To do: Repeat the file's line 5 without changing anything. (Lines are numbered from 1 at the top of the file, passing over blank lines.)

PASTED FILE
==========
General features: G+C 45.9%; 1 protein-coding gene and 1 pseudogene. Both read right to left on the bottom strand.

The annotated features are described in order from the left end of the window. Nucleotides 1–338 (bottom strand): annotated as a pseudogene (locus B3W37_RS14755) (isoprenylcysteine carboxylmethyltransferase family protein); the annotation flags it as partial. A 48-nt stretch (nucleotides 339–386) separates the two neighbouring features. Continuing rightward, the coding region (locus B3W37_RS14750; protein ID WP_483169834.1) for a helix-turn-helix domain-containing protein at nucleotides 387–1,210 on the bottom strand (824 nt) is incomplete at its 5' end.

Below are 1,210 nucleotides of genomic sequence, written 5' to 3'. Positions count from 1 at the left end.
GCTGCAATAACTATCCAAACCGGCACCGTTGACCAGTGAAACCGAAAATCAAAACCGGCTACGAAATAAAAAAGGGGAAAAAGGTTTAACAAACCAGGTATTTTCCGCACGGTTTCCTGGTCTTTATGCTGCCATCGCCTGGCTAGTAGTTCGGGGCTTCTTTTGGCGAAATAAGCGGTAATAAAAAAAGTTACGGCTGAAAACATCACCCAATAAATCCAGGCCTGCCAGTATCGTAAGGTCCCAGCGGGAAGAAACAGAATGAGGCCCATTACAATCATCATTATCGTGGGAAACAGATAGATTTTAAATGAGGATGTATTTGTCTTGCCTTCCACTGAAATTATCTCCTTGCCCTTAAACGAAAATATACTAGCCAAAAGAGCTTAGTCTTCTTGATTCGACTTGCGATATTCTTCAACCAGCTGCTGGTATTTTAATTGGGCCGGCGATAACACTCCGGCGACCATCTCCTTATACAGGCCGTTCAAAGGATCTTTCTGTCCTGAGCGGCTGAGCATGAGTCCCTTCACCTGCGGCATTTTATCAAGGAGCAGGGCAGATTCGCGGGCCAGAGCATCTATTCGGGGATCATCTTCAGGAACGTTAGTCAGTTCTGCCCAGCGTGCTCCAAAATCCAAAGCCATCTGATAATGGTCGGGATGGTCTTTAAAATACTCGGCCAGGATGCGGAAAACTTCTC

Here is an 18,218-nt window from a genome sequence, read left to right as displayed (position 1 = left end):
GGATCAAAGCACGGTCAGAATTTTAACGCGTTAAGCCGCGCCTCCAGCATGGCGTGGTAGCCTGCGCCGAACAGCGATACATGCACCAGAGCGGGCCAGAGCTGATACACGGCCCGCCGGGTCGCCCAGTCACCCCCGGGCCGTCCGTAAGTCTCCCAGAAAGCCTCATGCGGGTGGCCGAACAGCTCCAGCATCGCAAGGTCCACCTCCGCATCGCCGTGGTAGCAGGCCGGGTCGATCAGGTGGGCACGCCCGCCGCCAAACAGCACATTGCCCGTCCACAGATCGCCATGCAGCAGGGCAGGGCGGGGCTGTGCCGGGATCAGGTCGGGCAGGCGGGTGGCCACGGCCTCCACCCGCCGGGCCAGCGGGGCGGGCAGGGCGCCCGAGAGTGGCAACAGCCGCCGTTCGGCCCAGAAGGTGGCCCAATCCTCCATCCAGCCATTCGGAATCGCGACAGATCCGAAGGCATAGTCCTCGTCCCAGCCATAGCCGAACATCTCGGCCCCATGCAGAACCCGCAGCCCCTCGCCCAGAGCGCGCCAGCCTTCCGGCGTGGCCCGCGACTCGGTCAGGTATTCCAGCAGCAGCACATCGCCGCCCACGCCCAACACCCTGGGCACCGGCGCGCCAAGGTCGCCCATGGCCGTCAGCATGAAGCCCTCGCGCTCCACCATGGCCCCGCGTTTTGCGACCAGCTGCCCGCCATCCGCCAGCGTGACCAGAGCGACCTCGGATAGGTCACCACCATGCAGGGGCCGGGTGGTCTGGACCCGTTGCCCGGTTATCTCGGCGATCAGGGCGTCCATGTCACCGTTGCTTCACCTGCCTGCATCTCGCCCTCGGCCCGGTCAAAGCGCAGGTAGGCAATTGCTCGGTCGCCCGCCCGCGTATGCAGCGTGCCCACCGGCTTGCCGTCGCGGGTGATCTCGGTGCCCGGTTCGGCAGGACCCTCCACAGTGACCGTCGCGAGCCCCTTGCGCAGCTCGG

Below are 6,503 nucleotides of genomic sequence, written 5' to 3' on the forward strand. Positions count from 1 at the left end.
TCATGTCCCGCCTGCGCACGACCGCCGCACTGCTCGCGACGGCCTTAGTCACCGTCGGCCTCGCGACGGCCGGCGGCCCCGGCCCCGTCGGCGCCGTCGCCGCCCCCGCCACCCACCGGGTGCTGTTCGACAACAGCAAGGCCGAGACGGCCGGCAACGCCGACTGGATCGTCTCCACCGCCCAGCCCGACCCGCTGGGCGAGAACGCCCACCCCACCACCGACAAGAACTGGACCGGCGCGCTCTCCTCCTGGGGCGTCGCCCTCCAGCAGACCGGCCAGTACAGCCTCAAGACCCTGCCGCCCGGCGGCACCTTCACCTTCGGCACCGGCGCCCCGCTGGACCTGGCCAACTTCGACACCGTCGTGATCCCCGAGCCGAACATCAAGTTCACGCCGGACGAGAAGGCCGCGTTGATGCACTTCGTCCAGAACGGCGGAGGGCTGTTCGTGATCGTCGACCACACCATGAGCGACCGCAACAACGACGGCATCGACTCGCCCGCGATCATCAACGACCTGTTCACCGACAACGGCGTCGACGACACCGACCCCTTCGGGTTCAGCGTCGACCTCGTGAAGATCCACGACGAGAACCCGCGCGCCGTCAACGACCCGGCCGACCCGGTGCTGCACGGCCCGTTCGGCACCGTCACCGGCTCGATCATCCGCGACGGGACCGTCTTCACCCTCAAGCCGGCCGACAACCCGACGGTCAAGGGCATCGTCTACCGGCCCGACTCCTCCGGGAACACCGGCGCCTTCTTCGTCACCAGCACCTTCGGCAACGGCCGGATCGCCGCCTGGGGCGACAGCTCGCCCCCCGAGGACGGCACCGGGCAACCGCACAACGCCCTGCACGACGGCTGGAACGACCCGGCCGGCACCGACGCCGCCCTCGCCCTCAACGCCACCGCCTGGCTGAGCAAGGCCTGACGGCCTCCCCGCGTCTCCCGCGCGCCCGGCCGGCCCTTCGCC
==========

Here is an 18,218-nt window from a genome sequence, read left to right as displayed (position 1 = left end):